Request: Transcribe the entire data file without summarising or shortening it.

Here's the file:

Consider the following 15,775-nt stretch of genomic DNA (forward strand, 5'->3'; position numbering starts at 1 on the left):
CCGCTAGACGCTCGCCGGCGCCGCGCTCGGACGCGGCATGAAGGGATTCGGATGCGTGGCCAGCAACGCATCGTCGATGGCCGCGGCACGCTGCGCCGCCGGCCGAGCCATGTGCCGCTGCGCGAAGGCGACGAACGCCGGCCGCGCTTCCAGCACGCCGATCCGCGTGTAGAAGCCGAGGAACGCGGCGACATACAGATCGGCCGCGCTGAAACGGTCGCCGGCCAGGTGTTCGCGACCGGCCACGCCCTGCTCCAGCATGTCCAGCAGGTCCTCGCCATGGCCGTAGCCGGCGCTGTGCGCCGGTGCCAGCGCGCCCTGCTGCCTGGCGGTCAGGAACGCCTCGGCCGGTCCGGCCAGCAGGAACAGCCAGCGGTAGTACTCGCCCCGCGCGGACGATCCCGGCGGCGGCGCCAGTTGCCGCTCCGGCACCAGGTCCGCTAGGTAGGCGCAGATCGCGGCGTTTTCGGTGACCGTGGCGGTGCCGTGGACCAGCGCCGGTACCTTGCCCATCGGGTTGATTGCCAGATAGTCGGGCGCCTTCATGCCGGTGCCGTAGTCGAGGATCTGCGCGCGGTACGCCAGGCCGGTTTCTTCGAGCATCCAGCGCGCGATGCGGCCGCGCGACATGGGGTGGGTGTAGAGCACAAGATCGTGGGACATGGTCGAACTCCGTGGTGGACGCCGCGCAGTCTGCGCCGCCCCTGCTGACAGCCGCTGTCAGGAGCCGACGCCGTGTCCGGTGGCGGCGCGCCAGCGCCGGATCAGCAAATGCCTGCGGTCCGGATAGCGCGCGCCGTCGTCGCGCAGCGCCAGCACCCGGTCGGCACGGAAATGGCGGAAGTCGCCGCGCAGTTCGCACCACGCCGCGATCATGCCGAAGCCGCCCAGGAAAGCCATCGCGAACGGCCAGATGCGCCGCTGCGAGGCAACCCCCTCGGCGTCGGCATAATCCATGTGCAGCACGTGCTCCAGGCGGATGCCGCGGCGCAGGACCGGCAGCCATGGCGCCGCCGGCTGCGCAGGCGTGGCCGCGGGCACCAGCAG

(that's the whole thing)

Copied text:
Consider the following 15,775-nt stretch of genomic DNA (forward strand, 5'->3'; position numbering starts at 1 on the left):
CCGCTAGACGCTCGCCGGCGCCGCGCTCGGACGCGGCATGAAGGGATTCGGATGCGTGGCCAGCAACGCATCGTCGATGGCCGCGGCACGCTGCGCCGCCGGCCGAGCCATGTGCCGCTGCGCGAAGGCGACGAACGCCGGCCGCGCTTCCAGCACGCCGATCCGCGTGTAGAAGCCGAGGAACGCGGCGACATACAGATCGGCCGCGCTGAAACGGTCGCCGGCCAGGTGTTCGCGACCGGCCACGCCCTGCTCCAGCATGTCCAGCAGGTCCTCGCCATGGCCGTAGCCGGCGCTGTGCGCCGGTGCCAGCGCGCCCTGCTGCCTGGCGGTCAGGAACGCCTCGGCCGGTCCGGCCAGCAGGAACAGCCAGCGGTAGTACTCGCCCCGCGCGGACGATCCCGGCGGCGGCGCCAGTTGCCGCTCCGGCACCAGGTCCGCTAGGTAGGCGCAGATCGCGGCGTTTTCGGTGACCGTGGCGGTGCCGTGGACCAGCGCCGGTACCTTGCCCATCGGGTTGATTGCCAGATAGTCGGGCGCCTTCATGCCGGTGCCGTAGTCGAGGATCTGCGCGCGGTACGCCAGGCCGGTTTCTTCGAGCATCCAGCGCGCGATGCGGCCGCGCGACATGGGGTGGGTGTAGAGCACAAGATCGTGGGACATGGTCGAACTCCGTGGTGGACGCCGCGCAGTCTGCGCCGCCCCTGCTGACAGCCGCTGTCAGGAGCCGACGCCGTGTCCGGTGGCGGCGCGCCAGCGCCGGATCAGCAAATGCCTGCGGTCCGGATAGCGCGCGCCGTCGTCGCGCAGCGCCAGCACCCGGTCGGCACGGAAATGGCGGAAGTCGCCGCGCAGTTCGCACCACGCCGCGATCATGCCGAAGCCGCCCAGGAAAGCCATCGCGAACGGCCAGATGCGCCGCTGCGAGGCAACCCCCTCGGCGTCGGCATAATCCATGTGCAGCACGTGCTCCAGGCGGATGCCGCGGCGCAGGACCGGCAGCCATGGCGCCGCCGGCTGCGCAGGCGTGGCCGCGGGCACCAGCAG